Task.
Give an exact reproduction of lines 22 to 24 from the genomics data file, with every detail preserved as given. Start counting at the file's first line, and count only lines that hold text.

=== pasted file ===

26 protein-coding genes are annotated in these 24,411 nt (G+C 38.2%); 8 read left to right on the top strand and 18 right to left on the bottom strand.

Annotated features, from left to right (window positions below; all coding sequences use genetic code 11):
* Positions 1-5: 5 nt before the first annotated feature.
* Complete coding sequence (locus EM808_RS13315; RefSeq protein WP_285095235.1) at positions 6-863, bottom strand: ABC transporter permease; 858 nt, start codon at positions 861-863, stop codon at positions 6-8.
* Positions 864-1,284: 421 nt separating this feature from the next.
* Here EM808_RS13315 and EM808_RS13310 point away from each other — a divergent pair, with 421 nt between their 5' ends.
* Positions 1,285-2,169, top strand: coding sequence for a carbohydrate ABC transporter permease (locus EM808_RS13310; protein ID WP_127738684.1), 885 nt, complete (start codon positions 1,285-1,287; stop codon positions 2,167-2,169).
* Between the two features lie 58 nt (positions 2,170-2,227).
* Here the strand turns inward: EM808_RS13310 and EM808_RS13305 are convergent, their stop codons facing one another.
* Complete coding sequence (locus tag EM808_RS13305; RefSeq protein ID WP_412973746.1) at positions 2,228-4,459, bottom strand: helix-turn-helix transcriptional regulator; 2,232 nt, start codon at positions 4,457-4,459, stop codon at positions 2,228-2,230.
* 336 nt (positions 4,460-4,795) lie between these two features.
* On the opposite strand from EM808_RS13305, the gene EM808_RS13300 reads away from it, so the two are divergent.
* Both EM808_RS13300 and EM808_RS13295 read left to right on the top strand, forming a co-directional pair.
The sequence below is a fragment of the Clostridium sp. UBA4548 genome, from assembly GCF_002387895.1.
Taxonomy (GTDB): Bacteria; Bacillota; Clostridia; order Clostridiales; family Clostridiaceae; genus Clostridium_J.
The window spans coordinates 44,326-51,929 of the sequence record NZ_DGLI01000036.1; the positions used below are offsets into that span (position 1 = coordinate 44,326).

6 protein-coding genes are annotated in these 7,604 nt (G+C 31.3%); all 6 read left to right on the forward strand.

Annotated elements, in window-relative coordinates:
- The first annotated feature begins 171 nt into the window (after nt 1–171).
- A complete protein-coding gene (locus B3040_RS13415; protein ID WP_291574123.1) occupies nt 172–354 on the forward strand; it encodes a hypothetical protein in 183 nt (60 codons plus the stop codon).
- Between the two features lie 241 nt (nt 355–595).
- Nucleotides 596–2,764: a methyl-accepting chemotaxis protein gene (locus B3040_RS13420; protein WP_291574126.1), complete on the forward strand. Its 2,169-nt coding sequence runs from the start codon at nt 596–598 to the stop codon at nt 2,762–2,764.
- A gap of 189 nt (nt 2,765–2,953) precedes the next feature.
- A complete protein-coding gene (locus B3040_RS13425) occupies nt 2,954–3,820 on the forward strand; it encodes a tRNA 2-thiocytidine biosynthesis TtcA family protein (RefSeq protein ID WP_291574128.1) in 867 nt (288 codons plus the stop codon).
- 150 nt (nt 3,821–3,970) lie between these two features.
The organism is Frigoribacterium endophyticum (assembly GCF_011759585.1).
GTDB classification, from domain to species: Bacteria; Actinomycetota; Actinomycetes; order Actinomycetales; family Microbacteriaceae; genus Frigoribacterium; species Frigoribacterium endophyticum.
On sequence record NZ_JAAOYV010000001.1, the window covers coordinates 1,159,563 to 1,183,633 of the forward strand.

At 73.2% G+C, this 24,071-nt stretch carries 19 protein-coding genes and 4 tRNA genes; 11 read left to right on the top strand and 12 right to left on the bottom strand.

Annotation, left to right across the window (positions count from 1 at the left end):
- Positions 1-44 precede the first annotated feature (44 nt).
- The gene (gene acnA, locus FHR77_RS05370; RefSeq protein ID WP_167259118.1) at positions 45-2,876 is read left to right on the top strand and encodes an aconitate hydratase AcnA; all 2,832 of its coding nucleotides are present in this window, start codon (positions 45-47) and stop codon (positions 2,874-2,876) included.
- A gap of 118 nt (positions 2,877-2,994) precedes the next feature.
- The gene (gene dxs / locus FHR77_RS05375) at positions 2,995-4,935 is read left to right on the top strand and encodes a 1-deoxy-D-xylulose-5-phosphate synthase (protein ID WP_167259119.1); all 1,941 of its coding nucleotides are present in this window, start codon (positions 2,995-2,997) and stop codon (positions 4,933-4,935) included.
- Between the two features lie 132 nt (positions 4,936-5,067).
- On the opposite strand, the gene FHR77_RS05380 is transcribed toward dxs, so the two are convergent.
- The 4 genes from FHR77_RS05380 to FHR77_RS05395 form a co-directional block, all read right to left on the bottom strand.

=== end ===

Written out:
- Nucleotides 596–2,764: a methyl-accepting chemotaxis protein gene (locus B3040_RS13420; protein WP_291574126.1), complete on the forward strand. Its 2,169-nt coding sequence runs from the start codon at nt 596–598 to the stop codon at nt 2,762–2,764.
- A gap of 189 nt (nt 2,765–2,953) precedes the next feature.
- A complete protein-coding gene (locus B3040_RS13425) occupies nt 2,954–3,820 on the forward strand; it encodes a tRNA 2-thiocytidine biosynthesis TtcA family protein (RefSeq protein ID WP_291574128.1) in 867 nt (288 codons plus the stop codon).